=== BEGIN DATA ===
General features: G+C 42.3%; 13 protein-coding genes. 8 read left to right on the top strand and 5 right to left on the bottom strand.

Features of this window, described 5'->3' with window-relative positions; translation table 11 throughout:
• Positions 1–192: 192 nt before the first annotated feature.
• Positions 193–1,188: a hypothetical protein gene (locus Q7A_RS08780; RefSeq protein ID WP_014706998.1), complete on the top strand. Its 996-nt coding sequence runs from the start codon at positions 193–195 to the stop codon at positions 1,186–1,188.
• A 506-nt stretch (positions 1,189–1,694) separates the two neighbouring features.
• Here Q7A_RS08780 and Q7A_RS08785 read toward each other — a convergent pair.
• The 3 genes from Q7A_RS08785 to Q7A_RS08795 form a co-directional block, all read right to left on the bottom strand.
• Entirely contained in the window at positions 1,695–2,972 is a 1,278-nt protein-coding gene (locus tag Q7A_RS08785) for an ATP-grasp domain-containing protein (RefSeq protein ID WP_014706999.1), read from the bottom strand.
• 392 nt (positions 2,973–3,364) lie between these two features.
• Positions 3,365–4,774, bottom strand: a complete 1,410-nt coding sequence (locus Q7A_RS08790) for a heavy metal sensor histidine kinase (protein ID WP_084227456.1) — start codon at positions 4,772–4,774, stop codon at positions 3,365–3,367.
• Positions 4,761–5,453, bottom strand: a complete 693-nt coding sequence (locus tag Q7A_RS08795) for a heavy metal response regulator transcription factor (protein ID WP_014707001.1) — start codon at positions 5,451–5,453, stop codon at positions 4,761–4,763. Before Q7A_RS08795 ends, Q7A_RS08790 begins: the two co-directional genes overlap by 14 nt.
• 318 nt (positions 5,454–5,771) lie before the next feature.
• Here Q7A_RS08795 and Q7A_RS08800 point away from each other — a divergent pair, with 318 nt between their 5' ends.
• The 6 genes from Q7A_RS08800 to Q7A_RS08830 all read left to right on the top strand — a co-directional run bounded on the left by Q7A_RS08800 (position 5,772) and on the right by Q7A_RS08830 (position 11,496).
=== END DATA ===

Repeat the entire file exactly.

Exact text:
General features: G+C 42.3%; 13 protein-coding genes. 8 read left to right on the top strand and 5 right to left on the bottom strand.

Features of this window, described 5'->3' with window-relative positions; translation table 11 throughout:
• Positions 1–192: 192 nt before the first annotated feature.
• Positions 193–1,188: a hypothetical protein gene (locus Q7A_RS08780; RefSeq protein ID WP_014706998.1), complete on the top strand. Its 996-nt coding sequence runs from the start codon at positions 193–195 to the stop codon at positions 1,186–1,188.
• A 506-nt stretch (positions 1,189–1,694) separates the two neighbouring features.
• Here Q7A_RS08780 and Q7A_RS08785 read toward each other — a convergent pair.
• The 3 genes from Q7A_RS08785 to Q7A_RS08795 form a co-directional block, all read right to left on the bottom strand.
• Entirely contained in the window at positions 1,695–2,972 is a 1,278-nt protein-coding gene (locus tag Q7A_RS08785) for an ATP-grasp domain-containing protein (RefSeq protein ID WP_014706999.1), read from the bottom strand.
• 392 nt (positions 2,973–3,364) lie between these two features.
• Positions 3,365–4,774, bottom strand: a complete 1,410-nt coding sequence (locus Q7A_RS08790) for a heavy metal sensor histidine kinase (protein ID WP_084227456.1) — start codon at positions 4,772–4,774, stop codon at positions 3,365–3,367.
• Positions 4,761–5,453, bottom strand: a complete 693-nt coding sequence (locus tag Q7A_RS08795) for a heavy metal response regulator transcription factor (protein ID WP_014707001.1) — start codon at positions 5,451–5,453, stop codon at positions 4,761–4,763. Before Q7A_RS08795 ends, Q7A_RS08790 begins: the two co-directional genes overlap by 14 nt.
• 318 nt (positions 5,454–5,771) lie before the next feature.
• Here Q7A_RS08795 and Q7A_RS08800 point away from each other — a divergent pair, with 318 nt between their 5' ends.
• The 6 genes from Q7A_RS08800 to Q7A_RS08830 all read left to right on the top strand — a co-directional run bounded on the left by Q7A_RS08800 (position 5,772) and on the right by Q7A_RS08830 (position 11,496).